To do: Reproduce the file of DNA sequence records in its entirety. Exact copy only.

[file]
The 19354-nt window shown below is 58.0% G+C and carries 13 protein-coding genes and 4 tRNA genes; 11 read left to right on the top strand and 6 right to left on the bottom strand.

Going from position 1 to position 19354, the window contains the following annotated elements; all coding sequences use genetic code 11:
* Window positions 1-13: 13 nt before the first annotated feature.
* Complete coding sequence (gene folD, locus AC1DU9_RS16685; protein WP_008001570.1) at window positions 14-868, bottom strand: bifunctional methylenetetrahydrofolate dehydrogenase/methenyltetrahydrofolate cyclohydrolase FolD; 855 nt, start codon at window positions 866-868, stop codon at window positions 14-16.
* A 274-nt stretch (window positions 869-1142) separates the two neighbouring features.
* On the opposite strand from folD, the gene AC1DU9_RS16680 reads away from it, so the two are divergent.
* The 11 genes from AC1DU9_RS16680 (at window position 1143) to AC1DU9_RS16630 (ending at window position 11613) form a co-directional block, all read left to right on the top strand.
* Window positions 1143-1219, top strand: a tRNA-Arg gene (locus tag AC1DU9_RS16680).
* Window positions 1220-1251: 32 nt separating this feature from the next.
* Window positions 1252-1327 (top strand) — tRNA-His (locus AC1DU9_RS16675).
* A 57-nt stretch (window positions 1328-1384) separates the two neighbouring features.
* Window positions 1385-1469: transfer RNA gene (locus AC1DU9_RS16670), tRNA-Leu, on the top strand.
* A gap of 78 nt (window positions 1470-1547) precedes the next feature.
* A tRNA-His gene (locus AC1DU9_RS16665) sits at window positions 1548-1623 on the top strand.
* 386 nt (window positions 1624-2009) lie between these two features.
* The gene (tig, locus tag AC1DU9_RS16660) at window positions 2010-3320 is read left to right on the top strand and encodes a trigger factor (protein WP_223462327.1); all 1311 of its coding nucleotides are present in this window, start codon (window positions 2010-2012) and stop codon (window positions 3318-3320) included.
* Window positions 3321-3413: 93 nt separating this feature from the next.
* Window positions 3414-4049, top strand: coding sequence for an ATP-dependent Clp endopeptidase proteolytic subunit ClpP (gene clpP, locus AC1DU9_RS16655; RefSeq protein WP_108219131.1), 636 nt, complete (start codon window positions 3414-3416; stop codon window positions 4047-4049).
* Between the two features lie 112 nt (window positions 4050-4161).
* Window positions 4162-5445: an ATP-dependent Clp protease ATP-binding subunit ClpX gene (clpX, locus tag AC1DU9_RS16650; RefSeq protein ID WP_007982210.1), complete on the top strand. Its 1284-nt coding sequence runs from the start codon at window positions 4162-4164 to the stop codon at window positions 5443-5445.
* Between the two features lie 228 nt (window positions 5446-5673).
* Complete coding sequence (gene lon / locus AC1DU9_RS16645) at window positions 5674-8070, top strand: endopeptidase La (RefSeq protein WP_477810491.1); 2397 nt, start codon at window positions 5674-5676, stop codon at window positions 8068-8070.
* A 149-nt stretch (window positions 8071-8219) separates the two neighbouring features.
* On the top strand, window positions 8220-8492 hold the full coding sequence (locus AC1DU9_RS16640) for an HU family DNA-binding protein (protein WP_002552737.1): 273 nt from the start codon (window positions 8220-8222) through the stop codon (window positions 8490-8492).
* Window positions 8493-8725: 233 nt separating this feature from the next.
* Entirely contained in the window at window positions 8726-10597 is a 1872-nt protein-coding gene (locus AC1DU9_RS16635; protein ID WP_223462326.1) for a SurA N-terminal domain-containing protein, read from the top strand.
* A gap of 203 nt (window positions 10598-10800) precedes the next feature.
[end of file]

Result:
The 19354-nt window shown below is 58.0% G+C and carries 13 protein-coding genes and 4 tRNA genes; 11 read left to right on the top strand and 6 right to left on the bottom strand.

Going from position 1 to position 19354, the window contains the following annotated elements; all coding sequences use genetic code 11:
* Window positions 1-13: 13 nt before the first annotated feature.
* Complete coding sequence (gene folD, locus AC1DU9_RS16685; protein WP_008001570.1) at window positions 14-868, bottom strand: bifunctional methylenetetrahydrofolate dehydrogenase/methenyltetrahydrofolate cyclohydrolase FolD; 855 nt, start codon at window positions 866-868, stop codon at window positions 14-16.
* A 274-nt stretch (window positions 869-1142) separates the two neighbouring features.
* On the opposite strand from folD, the gene AC1DU9_RS16680 reads away from it, so the two are divergent.
* The 11 genes from AC1DU9_RS16680 (at window position 1143) to AC1DU9_RS16630 (ending at window position 11613) form a co-directional block, all read left to right on the top strand.
* Window positions 1143-1219, top strand: a tRNA-Arg gene (locus tag AC1DU9_RS16680).
* Window positions 1220-1251: 32 nt separating this feature from the next.
* Window positions 1252-1327 (top strand) — tRNA-His (locus AC1DU9_RS16675).
* A 57-nt stretch (window positions 1328-1384) separates the two neighbouring features.
* Window positions 1385-1469: transfer RNA gene (locus AC1DU9_RS16670), tRNA-Leu, on the top strand.
* A gap of 78 nt (window positions 1470-1547) precedes the next feature.
* A tRNA-His gene (locus AC1DU9_RS16665) sits at window positions 1548-1623 on the top strand.
* 386 nt (window positions 1624-2009) lie between these two features.
* The gene (tig, locus tag AC1DU9_RS16660) at window positions 2010-3320 is read left to right on the top strand and encodes a trigger factor (protein WP_223462327.1); all 1311 of its coding nucleotides are present in this window, start codon (window positions 2010-2012) and stop codon (window positions 3318-3320) included.
* Window positions 3321-3413: 93 nt separating this feature from the next.
* Window positions 3414-4049, top strand: coding sequence for an ATP-dependent Clp endopeptidase proteolytic subunit ClpP (gene clpP, locus AC1DU9_RS16655; RefSeq protein WP_108219131.1), 636 nt, complete (start codon window positions 3414-3416; stop codon window positions 4047-4049).
* Between the two features lie 112 nt (window positions 4050-4161).
* Window positions 4162-5445: an ATP-dependent Clp protease ATP-binding subunit ClpX gene (clpX, locus tag AC1DU9_RS16650; RefSeq protein ID WP_007982210.1), complete on the top strand. Its 1284-nt coding sequence runs from the start codon at window positions 4162-4164 to the stop codon at window positions 5443-5445.
* Between the two features lie 228 nt (window positions 5446-5673).
* Complete coding sequence (gene lon / locus AC1DU9_RS16645) at window positions 5674-8070, top strand: endopeptidase La (RefSeq protein WP_477810491.1); 2397 nt, start codon at window positions 5674-5676, stop codon at window positions 8068-8070.
* A 149-nt stretch (window positions 8071-8219) separates the two neighbouring features.
* On the top strand, window positions 8220-8492 hold the full coding sequence (locus AC1DU9_RS16640) for an HU family DNA-binding protein (protein WP_002552737.1): 273 nt from the start codon (window positions 8220-8222) through the stop codon (window positions 8490-8492).
* Window positions 8493-8725: 233 nt separating this feature from the next.
* Entirely contained in the window at window positions 8726-10597 is a 1872-nt protein-coding gene (locus AC1DU9_RS16635; protein ID WP_223462326.1) for a SurA N-terminal domain-containing protein, read from the top strand.
* A gap of 203 nt (window positions 10598-10800) precedes the next feature.